Even if the spouse that wants to keep the family home is able to qualify to refinance the old mortgage into his or her sole name, where does the money come from to buy out the other spouse’s one half ownership interest? If you have enough equity in the home, when the buying spouse goes to refinance, he or she may be able to obtain a loan that is large enough to pay off the old loan and also allow for cash to be taken out. The cash can be used to pay the buyout price. Another option is to use other assets to accomplish the buyout. For example, one spouse keeps the family home and the other spouse keeps the bulk of the retirement assets or other assets. If you are going to use retirement assets to accomplish the buyout, remember, the equity in the family home oftentimes consists of after-tax dollars (i.e., if the home were sold, oftentimes no income taxes are due on the proceeds). Retirement account funds are almost always pre-tax dollars. $100,000 of pre-tax dollars contained in a traditional IRA account or 401(k) account is worth a lot less than $100,000 of equity in the family home.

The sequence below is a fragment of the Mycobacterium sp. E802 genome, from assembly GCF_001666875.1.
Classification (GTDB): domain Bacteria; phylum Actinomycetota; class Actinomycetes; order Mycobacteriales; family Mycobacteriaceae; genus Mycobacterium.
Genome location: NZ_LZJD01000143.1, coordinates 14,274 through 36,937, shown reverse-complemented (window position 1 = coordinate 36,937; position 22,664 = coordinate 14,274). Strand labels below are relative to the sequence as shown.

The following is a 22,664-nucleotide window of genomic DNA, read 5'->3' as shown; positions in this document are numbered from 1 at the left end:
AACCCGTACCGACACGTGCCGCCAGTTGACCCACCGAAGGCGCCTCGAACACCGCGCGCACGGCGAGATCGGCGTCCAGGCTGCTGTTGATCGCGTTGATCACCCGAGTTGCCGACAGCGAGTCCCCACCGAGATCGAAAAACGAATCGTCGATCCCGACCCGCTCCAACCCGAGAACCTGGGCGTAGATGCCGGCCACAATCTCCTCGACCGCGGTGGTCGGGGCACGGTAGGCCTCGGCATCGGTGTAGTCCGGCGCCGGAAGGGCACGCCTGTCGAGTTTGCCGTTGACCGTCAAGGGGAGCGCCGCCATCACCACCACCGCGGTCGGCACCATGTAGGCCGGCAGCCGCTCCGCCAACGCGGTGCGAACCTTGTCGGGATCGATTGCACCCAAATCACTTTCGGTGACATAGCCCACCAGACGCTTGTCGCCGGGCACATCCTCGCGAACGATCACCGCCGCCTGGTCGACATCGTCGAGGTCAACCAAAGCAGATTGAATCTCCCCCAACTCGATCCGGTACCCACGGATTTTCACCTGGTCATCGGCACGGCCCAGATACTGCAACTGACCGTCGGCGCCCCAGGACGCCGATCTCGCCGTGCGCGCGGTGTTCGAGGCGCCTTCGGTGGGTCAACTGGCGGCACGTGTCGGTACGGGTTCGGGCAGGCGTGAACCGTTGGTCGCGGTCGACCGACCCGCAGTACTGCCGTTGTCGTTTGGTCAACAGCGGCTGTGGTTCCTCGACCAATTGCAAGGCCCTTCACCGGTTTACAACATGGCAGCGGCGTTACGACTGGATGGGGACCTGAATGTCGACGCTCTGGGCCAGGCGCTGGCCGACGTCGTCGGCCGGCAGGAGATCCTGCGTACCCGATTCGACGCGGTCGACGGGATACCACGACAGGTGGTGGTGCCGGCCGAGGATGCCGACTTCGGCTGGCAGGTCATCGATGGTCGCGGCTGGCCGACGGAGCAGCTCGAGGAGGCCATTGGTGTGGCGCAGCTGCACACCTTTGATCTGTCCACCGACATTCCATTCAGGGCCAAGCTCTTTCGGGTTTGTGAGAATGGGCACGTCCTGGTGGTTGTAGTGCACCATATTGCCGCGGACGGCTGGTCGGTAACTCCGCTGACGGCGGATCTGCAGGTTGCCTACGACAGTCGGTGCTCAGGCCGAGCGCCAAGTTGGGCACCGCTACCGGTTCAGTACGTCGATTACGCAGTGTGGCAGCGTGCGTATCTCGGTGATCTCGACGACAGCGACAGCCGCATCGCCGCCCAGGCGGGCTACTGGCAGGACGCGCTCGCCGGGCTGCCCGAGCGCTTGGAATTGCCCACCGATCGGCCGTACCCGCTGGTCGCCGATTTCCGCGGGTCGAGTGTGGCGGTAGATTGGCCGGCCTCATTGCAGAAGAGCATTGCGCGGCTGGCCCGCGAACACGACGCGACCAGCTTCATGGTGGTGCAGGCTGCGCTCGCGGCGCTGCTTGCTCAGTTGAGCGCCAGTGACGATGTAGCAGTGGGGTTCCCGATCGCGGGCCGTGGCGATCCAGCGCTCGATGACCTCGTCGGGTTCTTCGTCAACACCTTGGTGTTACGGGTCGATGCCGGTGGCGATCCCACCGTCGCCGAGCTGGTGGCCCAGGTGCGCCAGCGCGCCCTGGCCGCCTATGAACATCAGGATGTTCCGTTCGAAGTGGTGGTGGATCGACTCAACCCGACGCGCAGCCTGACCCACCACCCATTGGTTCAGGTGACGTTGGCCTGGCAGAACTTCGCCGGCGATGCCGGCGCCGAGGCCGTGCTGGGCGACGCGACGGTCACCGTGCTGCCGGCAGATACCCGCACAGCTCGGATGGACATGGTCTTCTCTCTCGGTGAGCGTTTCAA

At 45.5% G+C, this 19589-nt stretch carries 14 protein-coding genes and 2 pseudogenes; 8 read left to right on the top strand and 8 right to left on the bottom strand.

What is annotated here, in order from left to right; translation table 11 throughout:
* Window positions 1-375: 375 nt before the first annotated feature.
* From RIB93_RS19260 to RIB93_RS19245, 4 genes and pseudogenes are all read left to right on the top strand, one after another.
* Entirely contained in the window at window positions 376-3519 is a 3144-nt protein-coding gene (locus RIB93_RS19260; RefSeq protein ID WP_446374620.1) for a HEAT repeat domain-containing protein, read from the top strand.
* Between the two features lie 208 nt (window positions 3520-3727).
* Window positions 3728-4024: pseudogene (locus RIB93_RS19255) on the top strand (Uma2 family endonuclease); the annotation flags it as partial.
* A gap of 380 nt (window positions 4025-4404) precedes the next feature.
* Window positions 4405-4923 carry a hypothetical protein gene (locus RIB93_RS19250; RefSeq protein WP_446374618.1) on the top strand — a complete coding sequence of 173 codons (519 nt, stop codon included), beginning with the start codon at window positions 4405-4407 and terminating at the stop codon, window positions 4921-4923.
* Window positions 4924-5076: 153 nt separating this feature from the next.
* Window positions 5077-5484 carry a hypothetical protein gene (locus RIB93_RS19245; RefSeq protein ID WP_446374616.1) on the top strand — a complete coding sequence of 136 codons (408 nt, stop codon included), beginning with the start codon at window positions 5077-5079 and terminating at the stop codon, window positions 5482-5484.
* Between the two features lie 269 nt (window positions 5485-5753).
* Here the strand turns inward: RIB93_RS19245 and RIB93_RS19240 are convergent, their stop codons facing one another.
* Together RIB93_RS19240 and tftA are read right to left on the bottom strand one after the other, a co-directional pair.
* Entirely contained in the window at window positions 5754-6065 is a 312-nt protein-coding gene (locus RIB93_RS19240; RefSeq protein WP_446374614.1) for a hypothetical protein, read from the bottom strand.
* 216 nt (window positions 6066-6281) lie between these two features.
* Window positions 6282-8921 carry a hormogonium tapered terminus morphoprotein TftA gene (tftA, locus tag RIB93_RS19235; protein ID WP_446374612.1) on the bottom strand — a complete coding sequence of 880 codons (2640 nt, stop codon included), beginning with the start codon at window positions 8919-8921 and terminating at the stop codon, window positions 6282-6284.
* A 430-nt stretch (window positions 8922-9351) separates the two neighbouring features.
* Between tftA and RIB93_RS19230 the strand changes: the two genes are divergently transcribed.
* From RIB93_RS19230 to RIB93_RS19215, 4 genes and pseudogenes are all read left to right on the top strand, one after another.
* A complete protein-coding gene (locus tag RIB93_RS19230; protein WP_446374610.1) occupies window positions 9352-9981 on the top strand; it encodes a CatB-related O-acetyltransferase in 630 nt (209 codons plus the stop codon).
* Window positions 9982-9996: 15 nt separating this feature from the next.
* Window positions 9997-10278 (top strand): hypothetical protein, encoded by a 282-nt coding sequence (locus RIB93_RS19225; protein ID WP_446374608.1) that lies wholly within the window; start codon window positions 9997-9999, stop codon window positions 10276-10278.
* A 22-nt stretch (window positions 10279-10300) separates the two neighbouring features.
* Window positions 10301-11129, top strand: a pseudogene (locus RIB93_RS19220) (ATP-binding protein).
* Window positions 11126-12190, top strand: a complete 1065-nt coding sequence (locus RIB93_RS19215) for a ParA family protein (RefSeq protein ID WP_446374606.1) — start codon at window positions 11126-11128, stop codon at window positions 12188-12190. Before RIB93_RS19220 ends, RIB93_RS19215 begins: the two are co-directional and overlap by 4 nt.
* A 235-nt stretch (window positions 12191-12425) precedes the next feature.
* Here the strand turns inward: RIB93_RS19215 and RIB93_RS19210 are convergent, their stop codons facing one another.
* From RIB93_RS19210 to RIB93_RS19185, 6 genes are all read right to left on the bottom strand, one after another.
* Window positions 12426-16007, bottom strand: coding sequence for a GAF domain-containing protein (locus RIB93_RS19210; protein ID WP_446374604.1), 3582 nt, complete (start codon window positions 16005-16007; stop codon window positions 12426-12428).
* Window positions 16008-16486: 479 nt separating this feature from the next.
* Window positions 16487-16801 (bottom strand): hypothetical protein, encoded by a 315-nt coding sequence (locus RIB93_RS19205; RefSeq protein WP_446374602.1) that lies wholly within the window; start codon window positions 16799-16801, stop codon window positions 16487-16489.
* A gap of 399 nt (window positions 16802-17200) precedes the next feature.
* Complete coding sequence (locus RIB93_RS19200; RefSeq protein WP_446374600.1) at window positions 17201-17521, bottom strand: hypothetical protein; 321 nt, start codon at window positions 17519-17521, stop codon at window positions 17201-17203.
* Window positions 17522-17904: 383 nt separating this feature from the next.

When one spouse keeps the family home
There are advantages to having one spouse keep the family home. First, the home may have a low property tax basis, particularly if the home was purchased many years ago. If you sell the family home, that low property tax basis will be lost (although the property tax basis can sometimes be transferred by one spouse to a new home if you are over 55 and meet various additional qualifications). Second, if you sell the home, you will lose some significant amount of equity to real estate commissions. If you are selling a $1,000,000 house with a 5% real estate commission, $50,000 of equity will disappear because it will be paid to the realtors and half of that $50,000 is your share of the equity. If your spouse is willing to buy out your interest in the home without discounting the equity due to a hypothetical real estate commission, then that puts more money in your pocket as opposed to selling the home to a third party. Third, if you have children, then you should think about how selling the home will impact the children. You may not want to displace the children. If the family home is sold, you and your spouse may not be able to afford to purchase a new home in the same school district. If you sell the family home, your spouse may relocate far away with the children. There are a lot of factors that need to be taken into consideration when deciding whether to sell the family home or for one spouse to buy out the other spouse’s interest in the home.